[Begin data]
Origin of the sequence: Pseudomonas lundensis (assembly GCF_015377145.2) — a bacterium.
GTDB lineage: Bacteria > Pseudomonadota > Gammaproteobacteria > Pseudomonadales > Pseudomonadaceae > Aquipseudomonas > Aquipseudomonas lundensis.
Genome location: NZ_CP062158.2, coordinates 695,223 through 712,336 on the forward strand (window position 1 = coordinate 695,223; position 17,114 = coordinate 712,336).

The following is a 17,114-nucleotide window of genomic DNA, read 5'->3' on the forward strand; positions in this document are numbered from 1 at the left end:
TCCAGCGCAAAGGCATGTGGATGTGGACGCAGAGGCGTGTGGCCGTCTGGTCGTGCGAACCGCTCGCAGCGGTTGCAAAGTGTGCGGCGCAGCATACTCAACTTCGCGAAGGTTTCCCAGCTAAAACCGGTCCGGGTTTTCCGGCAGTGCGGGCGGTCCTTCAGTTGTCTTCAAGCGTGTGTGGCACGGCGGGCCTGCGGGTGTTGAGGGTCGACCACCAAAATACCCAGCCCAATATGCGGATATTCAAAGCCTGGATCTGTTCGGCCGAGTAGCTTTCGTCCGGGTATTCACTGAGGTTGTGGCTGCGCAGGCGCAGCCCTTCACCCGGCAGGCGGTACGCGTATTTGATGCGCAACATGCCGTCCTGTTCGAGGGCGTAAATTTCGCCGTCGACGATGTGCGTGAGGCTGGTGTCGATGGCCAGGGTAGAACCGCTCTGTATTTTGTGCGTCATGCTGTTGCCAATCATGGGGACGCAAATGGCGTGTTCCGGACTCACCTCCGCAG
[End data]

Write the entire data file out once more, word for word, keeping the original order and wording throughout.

Origin of the sequence: Pseudomonas lundensis (assembly GCF_015377145.2) — a bacterium.
GTDB lineage: Bacteria > Pseudomonadota > Gammaproteobacteria > Pseudomonadales > Pseudomonadaceae > Aquipseudomonas > Aquipseudomonas lundensis.
Genome location: NZ_CP062158.2, coordinates 695,223 through 712,336 on the forward strand (window position 1 = coordinate 695,223; position 17,114 = coordinate 712,336).

The following is a 17,114-nucleotide window of genomic DNA, read 5'->3' on the forward strand; positions in this document are numbered from 1 at the left end:
TCCAGCGCAAAGGCATGTGGATGTGGACGCAGAGGCGTGTGGCCGTCTGGTCGTGCGAACCGCTCGCAGCGGTTGCAAAGTGTGCGGCGCAGCATACTCAACTTCGCGAAGGTTTCCCAGCTAAAACCGGTCCGGGTTTTCCGGCAGTGCGGGCGGTCCTTCAGTTGTCTTCAAGCGTGTGTGGCACGGCGGGCCTGCGGGTGTTGAGGGTCGACCACCAAAATACCCAGCCCAATATGCGGATATTCAAAGCCTGGATCTGTTCGGCCGAGTAGCTTTCGTCCGGGTATTCACTGAGGTTGTGGCTGCGCAGGCGCAGCCCTTCACCCGGCAGGCGGTACGCGTATTTGATGCGCAACATGCCGTCCTGTTCGAGGGCGTAAATTTCGCCGTCGACGATGTGCGTGAGGCTGGTGTCGATGGCCAGGGTAGAACCGCTCTGTATTTTGTGCGTCATGCTGTTGCCAATCATGGGGACGCAAATGGCGTGTTCCGGACTCACCTCCGCAG